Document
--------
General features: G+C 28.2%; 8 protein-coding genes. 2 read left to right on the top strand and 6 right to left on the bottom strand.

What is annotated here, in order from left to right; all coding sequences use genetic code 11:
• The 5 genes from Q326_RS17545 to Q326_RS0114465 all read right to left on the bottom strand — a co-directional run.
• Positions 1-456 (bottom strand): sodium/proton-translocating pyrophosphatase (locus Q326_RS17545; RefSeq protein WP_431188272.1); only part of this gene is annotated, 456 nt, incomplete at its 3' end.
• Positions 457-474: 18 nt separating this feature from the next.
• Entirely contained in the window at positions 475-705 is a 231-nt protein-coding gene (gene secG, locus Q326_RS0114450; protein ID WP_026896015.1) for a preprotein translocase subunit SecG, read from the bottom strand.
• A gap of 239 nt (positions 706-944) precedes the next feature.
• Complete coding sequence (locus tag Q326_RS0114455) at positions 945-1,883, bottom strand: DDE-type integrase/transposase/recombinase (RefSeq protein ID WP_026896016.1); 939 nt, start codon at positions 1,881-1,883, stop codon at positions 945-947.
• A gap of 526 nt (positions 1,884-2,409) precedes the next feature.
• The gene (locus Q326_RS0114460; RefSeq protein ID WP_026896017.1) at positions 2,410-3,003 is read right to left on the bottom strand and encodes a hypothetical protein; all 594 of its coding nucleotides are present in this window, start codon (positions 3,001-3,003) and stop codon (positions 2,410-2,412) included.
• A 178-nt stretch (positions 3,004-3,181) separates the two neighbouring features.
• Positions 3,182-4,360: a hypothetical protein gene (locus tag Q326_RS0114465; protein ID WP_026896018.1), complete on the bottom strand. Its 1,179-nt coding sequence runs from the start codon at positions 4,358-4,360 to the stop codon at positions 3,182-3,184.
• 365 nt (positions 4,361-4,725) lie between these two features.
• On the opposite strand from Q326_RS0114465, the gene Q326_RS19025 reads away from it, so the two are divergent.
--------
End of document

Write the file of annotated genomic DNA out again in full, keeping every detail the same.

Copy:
General features: G+C 28.2%; 8 protein-coding genes. 2 read left to right on the top strand and 6 right to left on the bottom strand.

What is annotated here, in order from left to right; all coding sequences use genetic code 11:
• The 5 genes from Q326_RS17545 to Q326_RS0114465 all read right to left on the bottom strand — a co-directional run.
• Positions 1-456 (bottom strand): sodium/proton-translocating pyrophosphatase (locus Q326_RS17545; RefSeq protein WP_431188272.1); only part of this gene is annotated, 456 nt, incomplete at its 3' end.
• Positions 457-474: 18 nt separating this feature from the next.
• Entirely contained in the window at positions 475-705 is a 231-nt protein-coding gene (gene secG, locus Q326_RS0114450; protein ID WP_026896015.1) for a preprotein translocase subunit SecG, read from the bottom strand.
• A gap of 239 nt (positions 706-944) precedes the next feature.
• Complete coding sequence (locus tag Q326_RS0114455) at positions 945-1,883, bottom strand: DDE-type integrase/transposase/recombinase (RefSeq protein ID WP_026896016.1); 939 nt, start codon at positions 1,881-1,883, stop codon at positions 945-947.
• A gap of 526 nt (positions 1,884-2,409) precedes the next feature.
• The gene (locus Q326_RS0114460; RefSeq protein ID WP_026896017.1) at positions 2,410-3,003 is read right to left on the bottom strand and encodes a hypothetical protein; all 594 of its coding nucleotides are present in this window, start codon (positions 3,001-3,003) and stop codon (positions 2,410-2,412) included.
• A 178-nt stretch (positions 3,004-3,181) separates the two neighbouring features.
• Positions 3,182-4,360: a hypothetical protein gene (locus tag Q326_RS0114465; protein ID WP_026896018.1), complete on the bottom strand. Its 1,179-nt coding sequence runs from the start codon at positions 4,358-4,360 to the stop codon at positions 3,182-3,184.
• 365 nt (positions 4,361-4,725) lie between these two features.
• On the opposite strand from Q326_RS0114465, the gene Q326_RS19025 reads away from it, so the two are divergent.